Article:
Chironius challenger KOK, 2010
Can you confirm these amateur observations of Chironius challenger?
|Higher Taxa||Colubridae, Colubrinae, Colubroidea, Caenophidia, Alethinophidia, Serpentes, Squamata (snakes)|
|Synonym||Chironius challenger KOK 2010|
Chironius fuscus — MÄGDEFRAU et al. 1991: 22
Chironius fuscus fuscus — DIXON et al. 1993: 114 (part.)
Chironius fuscus — MYERS & DONNELLY 2008: 121
Chironius challenger — WALLACH et al. 2014: 159
|Distribution||Guyana, E Venezuela|
Type locality: southeastern slope of Maringma Tepui, Cuyuni-Mazaruni District, Guyana (05° 12’ N, 060° 35’ W, 1500 m elevation. Map legend:
- Type locality.
- Region according to the TDWG standard, not a precise distribution map.
NOTE: TDWG regions are generated automatically from the text in the distribution field and not in every cases it works well. We are working on it.
|Types||Holotype: IRSNB 2659 (field number PK 2017), a subadult female collected by Philippe J. R. Kok, 25 November 2007 at 10h 45.|
|Comment||Definition and diagnosis. A species of the genus Chironius characterized by the following combination of characters: 10 dorsal scale rows at midbody, absence of apical pits and paravertebral keels in female (male unknown), 152–159 ventrals, 99–103 subcaudals, anal plate single, loreal as long as—or slightly longer than—high, 39–41 maxillary teeth.|
Only five of the 20 currently known Chironius species occur in the Guiana Shield (area sensu Ávila-Pires 2005, number of species fide Hollis 2006): C. carinatus (Linnaeus, 1758), C. cochranae Hoge and Romano, 1969, C. exoletus (Linnaeus, 1758), C. fuscus (Linnaeus, 1758), and C. scurrulus (Wagler, 1824). Among these species, only C. fuscus and C. scurrulus have 10 DSR at midbody, a condition shared by C. challenger. All other species have 12 DSR at midbody.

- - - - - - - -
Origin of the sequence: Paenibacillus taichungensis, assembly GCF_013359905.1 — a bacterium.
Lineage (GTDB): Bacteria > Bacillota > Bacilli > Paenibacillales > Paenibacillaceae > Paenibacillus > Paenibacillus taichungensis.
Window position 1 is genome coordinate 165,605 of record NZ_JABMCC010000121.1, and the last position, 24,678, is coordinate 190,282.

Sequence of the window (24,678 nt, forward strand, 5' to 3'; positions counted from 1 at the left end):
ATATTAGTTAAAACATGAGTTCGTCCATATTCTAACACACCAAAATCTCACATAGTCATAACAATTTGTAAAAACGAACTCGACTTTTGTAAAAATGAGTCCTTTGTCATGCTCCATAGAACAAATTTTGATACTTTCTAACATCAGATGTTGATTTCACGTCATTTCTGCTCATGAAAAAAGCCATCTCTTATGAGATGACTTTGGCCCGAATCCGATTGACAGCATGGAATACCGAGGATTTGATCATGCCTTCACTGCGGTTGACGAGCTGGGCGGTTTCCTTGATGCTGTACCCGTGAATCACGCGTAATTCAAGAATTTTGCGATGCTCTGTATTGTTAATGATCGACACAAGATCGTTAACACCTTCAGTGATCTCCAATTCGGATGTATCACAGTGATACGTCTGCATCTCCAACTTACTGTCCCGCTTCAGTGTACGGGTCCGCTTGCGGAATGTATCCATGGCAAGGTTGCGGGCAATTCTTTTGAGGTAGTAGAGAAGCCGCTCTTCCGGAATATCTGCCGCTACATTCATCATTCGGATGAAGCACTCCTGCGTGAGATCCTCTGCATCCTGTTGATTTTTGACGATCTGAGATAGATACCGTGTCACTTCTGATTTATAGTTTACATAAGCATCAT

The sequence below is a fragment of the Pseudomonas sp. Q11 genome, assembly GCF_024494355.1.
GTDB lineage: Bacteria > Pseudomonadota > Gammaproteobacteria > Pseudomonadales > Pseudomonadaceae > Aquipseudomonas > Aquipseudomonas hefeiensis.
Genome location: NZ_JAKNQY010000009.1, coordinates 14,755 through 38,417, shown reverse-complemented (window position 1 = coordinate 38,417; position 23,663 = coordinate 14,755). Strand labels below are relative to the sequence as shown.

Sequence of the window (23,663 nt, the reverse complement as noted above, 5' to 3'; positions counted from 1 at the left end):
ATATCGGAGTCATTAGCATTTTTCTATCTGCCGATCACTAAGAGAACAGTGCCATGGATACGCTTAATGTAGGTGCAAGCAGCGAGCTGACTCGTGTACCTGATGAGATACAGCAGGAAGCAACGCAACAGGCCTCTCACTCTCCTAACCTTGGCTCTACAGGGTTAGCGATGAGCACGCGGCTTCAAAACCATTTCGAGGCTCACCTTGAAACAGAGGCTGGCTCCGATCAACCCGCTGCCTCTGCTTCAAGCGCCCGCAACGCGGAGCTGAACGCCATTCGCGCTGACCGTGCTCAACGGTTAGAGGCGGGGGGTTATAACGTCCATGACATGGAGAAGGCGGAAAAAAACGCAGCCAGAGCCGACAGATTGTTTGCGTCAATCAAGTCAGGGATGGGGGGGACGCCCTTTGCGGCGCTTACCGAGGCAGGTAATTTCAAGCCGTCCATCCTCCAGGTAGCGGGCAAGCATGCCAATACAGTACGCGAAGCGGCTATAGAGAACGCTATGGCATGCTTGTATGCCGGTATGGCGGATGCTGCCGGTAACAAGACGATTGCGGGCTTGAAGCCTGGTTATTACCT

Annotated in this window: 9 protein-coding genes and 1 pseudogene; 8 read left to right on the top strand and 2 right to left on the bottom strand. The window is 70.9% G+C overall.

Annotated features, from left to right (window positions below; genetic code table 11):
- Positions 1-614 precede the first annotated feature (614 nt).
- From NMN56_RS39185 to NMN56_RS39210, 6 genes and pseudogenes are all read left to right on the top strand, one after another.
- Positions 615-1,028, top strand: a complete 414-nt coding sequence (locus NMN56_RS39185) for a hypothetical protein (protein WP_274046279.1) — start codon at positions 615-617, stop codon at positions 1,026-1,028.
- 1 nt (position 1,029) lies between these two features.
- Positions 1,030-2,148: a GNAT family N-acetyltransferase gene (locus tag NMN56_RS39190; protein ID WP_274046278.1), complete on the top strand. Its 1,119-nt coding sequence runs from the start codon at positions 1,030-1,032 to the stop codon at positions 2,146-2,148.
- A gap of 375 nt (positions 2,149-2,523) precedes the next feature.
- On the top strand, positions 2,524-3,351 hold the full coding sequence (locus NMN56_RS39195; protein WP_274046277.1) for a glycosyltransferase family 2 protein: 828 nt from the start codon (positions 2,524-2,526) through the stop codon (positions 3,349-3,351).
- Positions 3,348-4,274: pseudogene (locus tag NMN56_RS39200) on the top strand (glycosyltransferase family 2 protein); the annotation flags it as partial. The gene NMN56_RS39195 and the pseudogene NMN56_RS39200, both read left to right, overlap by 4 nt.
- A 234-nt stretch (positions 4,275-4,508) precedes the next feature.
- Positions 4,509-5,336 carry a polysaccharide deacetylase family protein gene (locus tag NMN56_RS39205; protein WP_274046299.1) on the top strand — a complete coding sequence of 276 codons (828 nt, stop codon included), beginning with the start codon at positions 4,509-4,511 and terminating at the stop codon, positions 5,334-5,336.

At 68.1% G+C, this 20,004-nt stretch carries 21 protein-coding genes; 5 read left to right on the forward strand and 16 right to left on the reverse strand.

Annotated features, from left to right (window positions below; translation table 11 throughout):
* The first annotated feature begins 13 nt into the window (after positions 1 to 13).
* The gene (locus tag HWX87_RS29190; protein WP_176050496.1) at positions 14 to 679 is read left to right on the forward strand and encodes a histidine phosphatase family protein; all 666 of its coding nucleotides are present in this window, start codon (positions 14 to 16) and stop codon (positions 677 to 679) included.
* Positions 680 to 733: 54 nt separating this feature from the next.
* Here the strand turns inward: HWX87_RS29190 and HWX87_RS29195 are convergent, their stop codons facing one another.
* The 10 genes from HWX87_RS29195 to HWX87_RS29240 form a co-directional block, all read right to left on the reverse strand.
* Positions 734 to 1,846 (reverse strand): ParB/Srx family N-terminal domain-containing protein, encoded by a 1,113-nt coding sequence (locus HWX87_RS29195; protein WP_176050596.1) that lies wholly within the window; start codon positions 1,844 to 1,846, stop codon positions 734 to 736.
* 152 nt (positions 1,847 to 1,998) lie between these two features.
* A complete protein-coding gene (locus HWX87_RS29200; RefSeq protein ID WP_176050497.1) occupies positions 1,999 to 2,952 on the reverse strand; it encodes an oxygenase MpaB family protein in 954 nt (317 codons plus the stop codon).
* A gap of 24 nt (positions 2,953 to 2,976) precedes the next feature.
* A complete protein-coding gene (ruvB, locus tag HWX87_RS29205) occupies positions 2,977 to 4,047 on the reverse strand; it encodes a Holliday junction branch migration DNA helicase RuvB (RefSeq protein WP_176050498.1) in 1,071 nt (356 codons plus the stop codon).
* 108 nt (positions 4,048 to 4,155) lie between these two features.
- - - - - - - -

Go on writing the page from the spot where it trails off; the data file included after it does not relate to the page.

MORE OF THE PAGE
Chironius challenger is readily distinguished from C. scurrulus by the following characters (characters of C. scurrulus in parentheses): absence of apical pits (present, at least on neck), loreal as high as long or only slightly longer than high (distinctly longer than high), juveniles brownish with lighter crossbands (uniform green in life, blue-black in preservative), adults brownish with lighter crossbands (red or reddish brown in life, colouration variable in preservative, but never with lighter crossbands).
Chironius challenger is mostly distinguished from C. fuscus by the following characters (characters of C. fuscus in parentheses): absence of apical pits (present, at least on neck), absence of paravertebral keels (usually present, even if faint in females), loreal as high as long or only slightly longer than high (distinctly longer than high), higher number of ventrals - minimum 152 in C. challenger (maximum 149 in C. fuscus from the Guiana Shield), shorter tail - 30–31% TTL in C. challenger (34–37% TTL in C. fuscus from the Guiana Shield), lower number of subcaudals - maximum 103 in C. challenger (minimum 118 in C. fuscus from the Guiana Shield), infralabials 9 (usually 10), ventrals in adults conspicuously mottled with darker edges (not heavily mottled, no conspicuous darker edge), skin between scales blue in life (white).
|Etymology||The specific epithet is considered to be a noun in apposition and refers to Professor George Edward Challenger, the fictional main character of Sir Arthur Conan Doyle's famous novel "The Lost World" published in 1912. "The Lost World" depicts an epic expedition to an isolated tepui in the middle of the tropical jungle of northern South America in search of dinosaur-like creatures and a forgotten civilisation. The reading of Sir Conan Doyle’s novel when Philippe Kok was a child fuelled his thirst for exploration and adventure and positively influenced his research and interest in the Pantepui region.|
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